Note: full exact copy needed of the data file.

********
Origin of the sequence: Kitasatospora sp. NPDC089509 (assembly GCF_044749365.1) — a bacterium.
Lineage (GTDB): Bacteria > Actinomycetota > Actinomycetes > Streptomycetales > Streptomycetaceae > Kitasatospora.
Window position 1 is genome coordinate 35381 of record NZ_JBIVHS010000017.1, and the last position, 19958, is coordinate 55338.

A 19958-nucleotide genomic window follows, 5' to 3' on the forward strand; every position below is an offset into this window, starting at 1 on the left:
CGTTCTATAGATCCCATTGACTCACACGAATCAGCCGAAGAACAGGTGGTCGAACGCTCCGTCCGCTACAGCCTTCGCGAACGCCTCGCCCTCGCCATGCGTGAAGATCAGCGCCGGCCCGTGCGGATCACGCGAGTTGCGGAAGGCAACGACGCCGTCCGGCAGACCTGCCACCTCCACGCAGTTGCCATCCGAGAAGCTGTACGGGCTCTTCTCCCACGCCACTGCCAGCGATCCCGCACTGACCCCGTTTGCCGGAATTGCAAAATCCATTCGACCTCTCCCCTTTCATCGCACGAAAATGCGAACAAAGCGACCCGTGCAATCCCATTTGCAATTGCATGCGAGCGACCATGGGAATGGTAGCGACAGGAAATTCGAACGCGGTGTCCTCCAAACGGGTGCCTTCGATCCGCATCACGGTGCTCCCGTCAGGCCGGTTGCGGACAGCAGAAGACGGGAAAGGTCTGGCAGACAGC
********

Origin of the sequence: Kitasatospora sp. NPDC089509 (assembly GCF_044749365.1) — a bacterium.
Lineage (GTDB): Bacteria > Actinomycetota > Actinomycetes > Streptomycetales > Streptomycetaceae > Kitasatospora.
Window position 1 is genome coordinate 35381 of record NZ_JBIVHS010000017.1, and the last position, 19958, is coordinate 55338.

A 19958-nucleotide genomic window follows, 5' to 3' on the forward strand; every position below is an offset into this window, starting at 1 on the left:
CGTTCTATAGATCCCATTGACTCACACGAATCAGCCGAAGAACAGGTGGTCGAACGCTCCGTCCGCTACAGCCTTCGCGAACGCCTCGCCCTCGCCATGCGTGAAGATCAGCGCCGGCCCGTGCGGATCACGCGAGTTGCGGAAGGCAACGACGCCGTCCGGCAGACCTGCCACCTCCACGCAGTTGCCATCCGAGAAGCTGTACGGGCTCTTCTCCCACGCCACTGCCAGCGATCCCGCACTGACCCCGTTTGCCGGAATTGCAAAATCCATTCGACCTCTCCCCTTTCATCGCACGAAAATGCGAACAAAGCGACCCGTGCAATCCCATTTGCAATTGCATGCGAGCGACCATGGGAATGGTAGCGACAGGAAATTCGAACGCGGTGTCCTCCAAACGGGTGCCTTCGATCCGCATCACGGTGCTCCCGTCAGGCCGGTTGCGGACAGCAGAAGACGGGAAAGGTCTGGCAGACAGC